Salli Richardson-Whitfield might be plotting a transition behind the camera but, in the meantime, she’s been using her acting to help launch new talent. Her starring role in the 2011 independent film, I Will Follow, about a grown niece dealing with the demise of her beloved aunt, helped bring attention to relatively new director Ava DuVernay. And Saturday, Feb. 16, Richardson-Whitfield is at it again with the Lifetime film “Pastor Brown.”
Penned by emerging Atlanta-based screenwriter Rhonda Baraka and directed by Soul Food’s Rockmond Dunbar, who also acts in the film, “Pastor Brown” is the story of preacher’s kid, Jessica “Jesse” Brown, who lost her way by becoming an exotic dancer and finally comes back home to a father whose dying wish is for her to take over his church.
To those who have questioned the story’s believability, Richardson-Whitfield says, “There are a lot of people in this world nowadays who are doctors, lawyers, bankers who start doing drugs and are in the streets. Anybody, no matter what kind of family they have and what happens, can lose their way in this life. I just think this is the case for [Jesse]. Sometimes you do things and then you’re afraid to come home because you don’t think your family will accept you but, when she’s fully faced with having to deal with her life, she does.”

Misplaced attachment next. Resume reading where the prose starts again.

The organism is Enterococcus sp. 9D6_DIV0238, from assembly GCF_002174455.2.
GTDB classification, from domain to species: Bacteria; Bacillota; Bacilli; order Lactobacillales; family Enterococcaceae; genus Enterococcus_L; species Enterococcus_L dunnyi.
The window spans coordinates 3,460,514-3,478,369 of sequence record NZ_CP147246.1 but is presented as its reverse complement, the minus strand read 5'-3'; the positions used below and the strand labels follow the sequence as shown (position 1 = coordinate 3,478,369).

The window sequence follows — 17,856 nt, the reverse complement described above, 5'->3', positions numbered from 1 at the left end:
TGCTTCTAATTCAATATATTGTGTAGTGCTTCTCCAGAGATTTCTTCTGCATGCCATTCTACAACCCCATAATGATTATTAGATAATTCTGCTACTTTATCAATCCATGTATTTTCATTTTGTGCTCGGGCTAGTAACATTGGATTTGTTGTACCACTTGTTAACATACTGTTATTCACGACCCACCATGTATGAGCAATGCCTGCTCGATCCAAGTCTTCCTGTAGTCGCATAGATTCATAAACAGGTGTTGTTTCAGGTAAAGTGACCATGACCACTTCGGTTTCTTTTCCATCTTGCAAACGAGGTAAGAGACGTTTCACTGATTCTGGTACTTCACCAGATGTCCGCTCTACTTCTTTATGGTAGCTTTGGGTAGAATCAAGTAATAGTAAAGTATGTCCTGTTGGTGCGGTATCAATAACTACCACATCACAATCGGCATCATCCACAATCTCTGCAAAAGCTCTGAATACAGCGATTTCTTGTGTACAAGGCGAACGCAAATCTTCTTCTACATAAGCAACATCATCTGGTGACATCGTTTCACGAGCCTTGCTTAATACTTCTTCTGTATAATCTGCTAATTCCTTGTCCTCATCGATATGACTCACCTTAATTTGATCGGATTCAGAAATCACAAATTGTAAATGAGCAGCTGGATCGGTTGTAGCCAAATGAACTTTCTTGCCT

Part of that includes reconnecting with her disapproving sister Tonya, played by Nicole Ari Parker-Bodjoe, and her estranged son Tariq, played by Michael B. Jordan, best known for Friday Night Lights. Keith David plays the elder Pastor Brown.
“We really have a wonderful cast of people,” says Richardson-Whitfield, who, as the film’s co-producer, had a hand in securing the cast, which also includes the familiar faces of Michael Beach, Ernie Hudson, Tasha Smith, Monica, Angie Stone, Tisha Campbell-Martin, and hubby Dondre Whitfield. Well-known Atlanta-based pastor Creflo Dollar even makes his acting debut.
The rumor mill has been buzzing about series potential for the film but Richardson-Whitfield isn’t jumping the gun. “Honestly, all of that is nothing if we don’t get the numbers,” she says. “If not enough people watch the movie, then it won’t happen because it won’t get the numbers. So watch it, people.” –ronda racha penrice